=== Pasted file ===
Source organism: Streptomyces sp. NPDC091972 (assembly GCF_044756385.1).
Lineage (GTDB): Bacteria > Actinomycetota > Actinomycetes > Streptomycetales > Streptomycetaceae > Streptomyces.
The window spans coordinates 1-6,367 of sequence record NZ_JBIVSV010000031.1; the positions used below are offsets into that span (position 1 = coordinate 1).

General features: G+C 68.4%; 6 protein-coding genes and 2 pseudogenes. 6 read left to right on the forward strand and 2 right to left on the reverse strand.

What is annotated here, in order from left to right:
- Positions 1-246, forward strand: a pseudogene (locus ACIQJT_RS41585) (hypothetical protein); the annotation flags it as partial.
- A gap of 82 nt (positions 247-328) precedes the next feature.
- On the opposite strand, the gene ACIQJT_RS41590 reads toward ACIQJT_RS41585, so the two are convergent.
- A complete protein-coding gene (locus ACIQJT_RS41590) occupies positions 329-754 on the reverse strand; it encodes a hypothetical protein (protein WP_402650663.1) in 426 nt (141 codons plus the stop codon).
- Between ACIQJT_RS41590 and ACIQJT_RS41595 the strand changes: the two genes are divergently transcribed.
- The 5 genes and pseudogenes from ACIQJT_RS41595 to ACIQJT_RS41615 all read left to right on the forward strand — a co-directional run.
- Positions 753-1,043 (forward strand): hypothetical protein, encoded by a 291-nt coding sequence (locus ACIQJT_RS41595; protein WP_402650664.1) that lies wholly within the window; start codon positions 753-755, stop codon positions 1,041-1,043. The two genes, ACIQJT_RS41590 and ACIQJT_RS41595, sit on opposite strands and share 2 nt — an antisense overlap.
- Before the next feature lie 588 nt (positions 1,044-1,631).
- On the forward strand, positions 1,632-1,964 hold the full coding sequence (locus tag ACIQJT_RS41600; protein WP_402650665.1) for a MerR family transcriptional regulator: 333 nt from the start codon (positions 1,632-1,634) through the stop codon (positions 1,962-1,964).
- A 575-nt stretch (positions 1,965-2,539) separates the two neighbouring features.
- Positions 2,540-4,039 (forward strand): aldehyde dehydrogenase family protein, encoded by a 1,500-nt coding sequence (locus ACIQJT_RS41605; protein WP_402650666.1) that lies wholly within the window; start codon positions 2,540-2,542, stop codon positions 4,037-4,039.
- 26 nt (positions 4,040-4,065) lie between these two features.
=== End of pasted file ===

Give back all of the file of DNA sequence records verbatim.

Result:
Source organism: Streptomyces sp. NPDC091972 (assembly GCF_044756385.1).
Lineage (GTDB): Bacteria > Actinomycetota > Actinomycetes > Streptomycetales > Streptomycetaceae > Streptomyces.
The window spans coordinates 1-6,367 of sequence record NZ_JBIVSV010000031.1; the positions used below are offsets into that span (position 1 = coordinate 1).

General features: G+C 68.4%; 6 protein-coding genes and 2 pseudogenes. 6 read left to right on the forward strand and 2 right to left on the reverse strand.

What is annotated here, in order from left to right:
- Positions 1-246, forward strand: a pseudogene (locus ACIQJT_RS41585) (hypothetical protein); the annotation flags it as partial.
- A gap of 82 nt (positions 247-328) precedes the next feature.
- On the opposite strand, the gene ACIQJT_RS41590 reads toward ACIQJT_RS41585, so the two are convergent.
- A complete protein-coding gene (locus ACIQJT_RS41590) occupies positions 329-754 on the reverse strand; it encodes a hypothetical protein (protein WP_402650663.1) in 426 nt (141 codons plus the stop codon).
- Between ACIQJT_RS41590 and ACIQJT_RS41595 the strand changes: the two genes are divergently transcribed.
- The 5 genes and pseudogenes from ACIQJT_RS41595 to ACIQJT_RS41615 all read left to right on the forward strand — a co-directional run.
- Positions 753-1,043 (forward strand): hypothetical protein, encoded by a 291-nt coding sequence (locus ACIQJT_RS41595; protein WP_402650664.1) that lies wholly within the window; start codon positions 753-755, stop codon positions 1,041-1,043. The two genes, ACIQJT_RS41590 and ACIQJT_RS41595, sit on opposite strands and share 2 nt — an antisense overlap.
- Before the next feature lie 588 nt (positions 1,044-1,631).
- On the forward strand, positions 1,632-1,964 hold the full coding sequence (locus tag ACIQJT_RS41600; protein WP_402650665.1) for a MerR family transcriptional regulator: 333 nt from the start codon (positions 1,632-1,634) through the stop codon (positions 1,962-1,964).
- A 575-nt stretch (positions 1,965-2,539) separates the two neighbouring features.
- Positions 2,540-4,039 (forward strand): aldehyde dehydrogenase family protein, encoded by a 1,500-nt coding sequence (locus ACIQJT_RS41605; protein WP_402650666.1) that lies wholly within the window; start codon positions 2,540-2,542, stop codon positions 4,037-4,039.
- 26 nt (positions 4,040-4,065) lie between these two features.